Dec. 15 (Bloomberg) -- Japan’s largest manufacturers became more pessimistic than economists expected and China reported the first decline in foreign direct investment since 2009 as Europe’s crisis drags down the global economy.
The Tankan large manufacturer index of sentiment fell to minus 4 in December, the Bank of Japan said today in Tokyo, worse than the median estimate for a reading of minus 2 by 24 economists surveyed by Bloomberg News. Investment in China slid 9.8 percent from a year earlier to $8.76 billion, the Ministry of Commerce said.
In Japan, manufacturers from Toyota Motor Corp. to TDK Corp. are also under threat from a yen that rose to a postwar record against the dollar on Oct. 31 as investors seek a haven from turmoil in Europe. Chinese manufacturing may contract for a second month in December as Europe’s debt crisis weighs on exports and home sales slide, a separate survey showed.
“The outlook completely hinges on what happens in Europe,” said Yoshimasa Maruyama, an economist at Itochu Corp. in Tokyo. “If the debt crisis worsens further and spreads to the U.S., that could spark a recession there too and that would mean a recession for Japan as well.”
The preliminary reading of 49 for a China purchasing managers’ index from HSBC Holdings Plc and Markit Economics compares with a final number of 47.7 for November. The line between contraction and expansion is 50.
The yen traded at 78.08 against the dollar at 12:44 p.m. in Tokyo. The currency’s post World War II high was 75.35 and companies surveyed by the central bank said they expect it to trade at 79.02 for the year ending March 31. It was at 101.44 against the euro.
In Europe yesterday, reports showed the region’s industrial production weakening and Spain’s underlying inflation rate unchanged.
In the day ahead, the release of an index of euro-area manufacturing and services activity probably will show a fall to 46.5 in December from 47 in November, according to a Bloomberg News survey of economists.
Separate reports may show Italian consumer prices in November slipping 0.1 percent from October; U.K. retail sales excluding fuel falling 0.4 percent in November from the previous month; and euro-zone core inflation holding at 1.6 percent from a year earlier, according to the median estimates of economists surveyed.
U.S. government reports scheduled for release today may show producer prices gained 0.2 percent last month and initial claims for unemployment benefits totaled 390,000 in the week ended Dec. 10, surveys of economists showed.
In Japan, a gain in the euro beyond 100 yen may compel the government to weaken its currency, Barclays Capital wrote in a report today. Japanese companies may be particularly vulnerable to swings in the euro rather than the dollar because they don’t have extensive production bases in the region, it said.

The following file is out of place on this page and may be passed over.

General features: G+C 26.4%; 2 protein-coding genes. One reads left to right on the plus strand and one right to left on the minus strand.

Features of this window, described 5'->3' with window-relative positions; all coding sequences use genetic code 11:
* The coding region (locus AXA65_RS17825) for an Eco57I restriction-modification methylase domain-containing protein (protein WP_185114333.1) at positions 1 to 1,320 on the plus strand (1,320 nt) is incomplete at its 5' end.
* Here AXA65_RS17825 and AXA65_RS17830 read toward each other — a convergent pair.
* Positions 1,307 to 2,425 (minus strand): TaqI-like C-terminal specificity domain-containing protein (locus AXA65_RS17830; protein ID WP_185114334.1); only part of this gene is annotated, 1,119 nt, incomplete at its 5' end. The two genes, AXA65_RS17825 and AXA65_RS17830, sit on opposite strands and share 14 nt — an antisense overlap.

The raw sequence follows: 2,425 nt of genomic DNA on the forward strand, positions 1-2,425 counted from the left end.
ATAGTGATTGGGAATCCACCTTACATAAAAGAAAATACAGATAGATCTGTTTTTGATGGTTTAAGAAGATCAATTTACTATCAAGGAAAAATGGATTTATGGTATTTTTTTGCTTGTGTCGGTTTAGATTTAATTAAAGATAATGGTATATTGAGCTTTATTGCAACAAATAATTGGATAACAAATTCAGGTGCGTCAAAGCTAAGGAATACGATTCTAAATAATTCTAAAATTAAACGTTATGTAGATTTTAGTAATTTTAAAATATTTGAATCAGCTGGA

TDK, the world’s biggest maker of magnetic heads for disk drives, is among Japanese companies cutting jobs, while Panasonic Corp. has picked Malaysia as the site for a solar-cell plant, to hedge against currency risks. At Toyota, poised to lose its crown as the world’s largest automaker, currency gains have forced price increases, threatening to further erode global market share after production disruptions from the temblor and floods in Thailand.
“We raised prices of some our models on the high yen, and this is very difficult for us to admit, but we expect a drop in sales from this,” Satoshi Ozawa, chief financial officer at Toyota, said this month. “Still, the yen is too strong, and we had to sacrifice some unit sales.”
Capital spending by all large companies will increase 1.4 percent, less than economists forecasts for a 2.5 percent increase, the Tankan survey showed. The report, issued quarterly by the central bank, is the most closely watched gauge of corporate confidence and surveyed more than 10,000 companies between Nov. 14 and Dec. 14.
The BOJ begins a two-day meeting on Dec. 20 in which they will set the benchmark interest rate, currently near zero, in addition to the size of lending programs and a fund that buys securities including Japanese government bonds. It expanded its asset purchases and fixed lending facility to 55 trillion yen ($704 billion) in October, a move that failed to weaken the yen from a then record high. The Finance Ministry ordered an unprecedented amount of yen sales less than a week later.
“I don’t think the balance of economic indicators is compelling enough for the BOJ to decide to ease next week,” said Takuji Okubo, chief Japan economist at Societe Generale Securities in Tokyo. “I think they will wait for another month.”
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